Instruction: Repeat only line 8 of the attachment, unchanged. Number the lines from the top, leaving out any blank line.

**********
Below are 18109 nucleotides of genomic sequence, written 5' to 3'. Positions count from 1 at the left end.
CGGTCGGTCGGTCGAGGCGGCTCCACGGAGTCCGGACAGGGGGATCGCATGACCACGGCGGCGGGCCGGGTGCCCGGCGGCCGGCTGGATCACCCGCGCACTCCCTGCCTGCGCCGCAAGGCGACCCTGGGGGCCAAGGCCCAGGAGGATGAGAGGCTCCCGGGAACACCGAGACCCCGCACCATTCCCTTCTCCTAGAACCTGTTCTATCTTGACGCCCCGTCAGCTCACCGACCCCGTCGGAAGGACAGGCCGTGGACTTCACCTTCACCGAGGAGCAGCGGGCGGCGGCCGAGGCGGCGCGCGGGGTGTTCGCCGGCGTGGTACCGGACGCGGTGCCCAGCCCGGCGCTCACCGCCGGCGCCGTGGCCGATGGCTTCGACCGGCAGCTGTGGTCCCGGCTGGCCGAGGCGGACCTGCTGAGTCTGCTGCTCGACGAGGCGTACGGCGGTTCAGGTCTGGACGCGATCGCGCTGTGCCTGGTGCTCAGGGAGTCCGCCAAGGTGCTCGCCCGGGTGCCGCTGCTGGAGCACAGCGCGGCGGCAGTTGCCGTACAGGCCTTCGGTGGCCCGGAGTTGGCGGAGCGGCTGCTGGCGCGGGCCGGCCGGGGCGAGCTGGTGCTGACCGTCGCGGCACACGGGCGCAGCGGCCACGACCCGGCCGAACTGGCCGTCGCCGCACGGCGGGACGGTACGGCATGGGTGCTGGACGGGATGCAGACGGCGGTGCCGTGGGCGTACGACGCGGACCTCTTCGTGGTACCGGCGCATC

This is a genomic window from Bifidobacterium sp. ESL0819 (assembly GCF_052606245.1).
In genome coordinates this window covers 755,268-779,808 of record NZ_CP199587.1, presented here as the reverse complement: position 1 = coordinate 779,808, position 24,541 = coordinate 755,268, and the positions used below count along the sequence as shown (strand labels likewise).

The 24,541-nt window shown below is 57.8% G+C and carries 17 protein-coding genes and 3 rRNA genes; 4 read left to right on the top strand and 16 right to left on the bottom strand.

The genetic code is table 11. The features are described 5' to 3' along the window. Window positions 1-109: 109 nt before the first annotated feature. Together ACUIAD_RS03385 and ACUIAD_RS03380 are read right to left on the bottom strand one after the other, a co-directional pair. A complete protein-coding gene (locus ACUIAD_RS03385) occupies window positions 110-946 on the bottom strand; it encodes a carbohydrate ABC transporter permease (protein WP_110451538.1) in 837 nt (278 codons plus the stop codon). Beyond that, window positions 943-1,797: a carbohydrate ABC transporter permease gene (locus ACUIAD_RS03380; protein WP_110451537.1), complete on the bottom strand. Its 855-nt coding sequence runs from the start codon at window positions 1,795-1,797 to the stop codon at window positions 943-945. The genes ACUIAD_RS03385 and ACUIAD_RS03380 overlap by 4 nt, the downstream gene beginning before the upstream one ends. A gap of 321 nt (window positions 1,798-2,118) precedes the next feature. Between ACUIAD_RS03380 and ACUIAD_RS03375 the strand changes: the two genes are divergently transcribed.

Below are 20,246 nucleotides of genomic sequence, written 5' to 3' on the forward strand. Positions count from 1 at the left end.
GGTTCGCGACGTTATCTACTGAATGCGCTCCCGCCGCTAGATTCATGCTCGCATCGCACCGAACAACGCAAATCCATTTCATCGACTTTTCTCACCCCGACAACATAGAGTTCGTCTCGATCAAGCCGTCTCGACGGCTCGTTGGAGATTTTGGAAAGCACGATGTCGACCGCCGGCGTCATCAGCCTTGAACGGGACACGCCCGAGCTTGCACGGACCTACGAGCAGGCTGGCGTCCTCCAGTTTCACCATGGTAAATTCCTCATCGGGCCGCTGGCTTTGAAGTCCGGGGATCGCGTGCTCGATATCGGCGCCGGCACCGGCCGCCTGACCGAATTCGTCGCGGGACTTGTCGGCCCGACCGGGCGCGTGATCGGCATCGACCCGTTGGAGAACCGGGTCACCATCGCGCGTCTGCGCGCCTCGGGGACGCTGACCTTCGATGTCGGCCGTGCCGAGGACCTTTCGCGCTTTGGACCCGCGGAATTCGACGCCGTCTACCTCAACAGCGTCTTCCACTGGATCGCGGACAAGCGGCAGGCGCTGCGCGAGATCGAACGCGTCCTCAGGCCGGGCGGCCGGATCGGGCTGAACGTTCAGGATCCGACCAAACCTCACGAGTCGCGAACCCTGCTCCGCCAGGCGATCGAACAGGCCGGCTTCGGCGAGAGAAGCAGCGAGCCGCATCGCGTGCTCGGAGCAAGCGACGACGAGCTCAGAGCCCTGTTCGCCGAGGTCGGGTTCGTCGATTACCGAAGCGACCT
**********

GGTTCGCGACGTTATCTACTGAATGCGCTCCCGCCGCTAGATTCATGCTCGCATCGCACCGAACAACGCAAATCCATTTCATCGACTTTTCTCACCCCGACAACATAGAGTTCGTCTCGATCAAGCCGTCTCGACGGCTCGTTGGAGATTTTGGAAAGCACGATGTCGACCGCCGGCGTCATCAGCCTTGAACGGGACACGCCCGAGCTTGCACGGACCTACGAGCAGGCTGGCGTCCTCCAGTTTCACCATGGTAAATTCCTCATCGGGCCGCTGGCTTTGAAGTCCGGGGATCGCGTGCTCGATATCGGCGCCGGCACCGGCCGCCTGACCGAATTCGTCGCGGGACTTGTCGGCCCGACCGGGCGCGTGATCGGCATCGACCCGTTGGAGAACCGGGTCACCATCGCGCGTCTGCGCGCCTCGGGGACGCTGACCTTCGATGTCGGCCGTGCCGAGGACCTTTCGCGCTTTGGACCCGCGGAATTCGACGCCGTCTACCTCAACAGCGTCTTCCACTGGATCGCGGACAAGCGGCAGGCGCTGCGCGAGATCGAACGCGTCCTCAGGCCGGGCGGCCGGATCGGGCTGAACGTTCAGGATCCGACCAAACCTCACGAGTCGCGAACCCTGCTCCGCCAGGCGATCGAACAGGCCGGCTTCGGCGAGAGAAGCAGCGAGCCGCATCGCGTGCTCGGAGCAAGCGACGACGAGCTCAGAGCCCTGTTCGCCGAGGTCGGGTTCGTCGATTACCGAAGCGACCT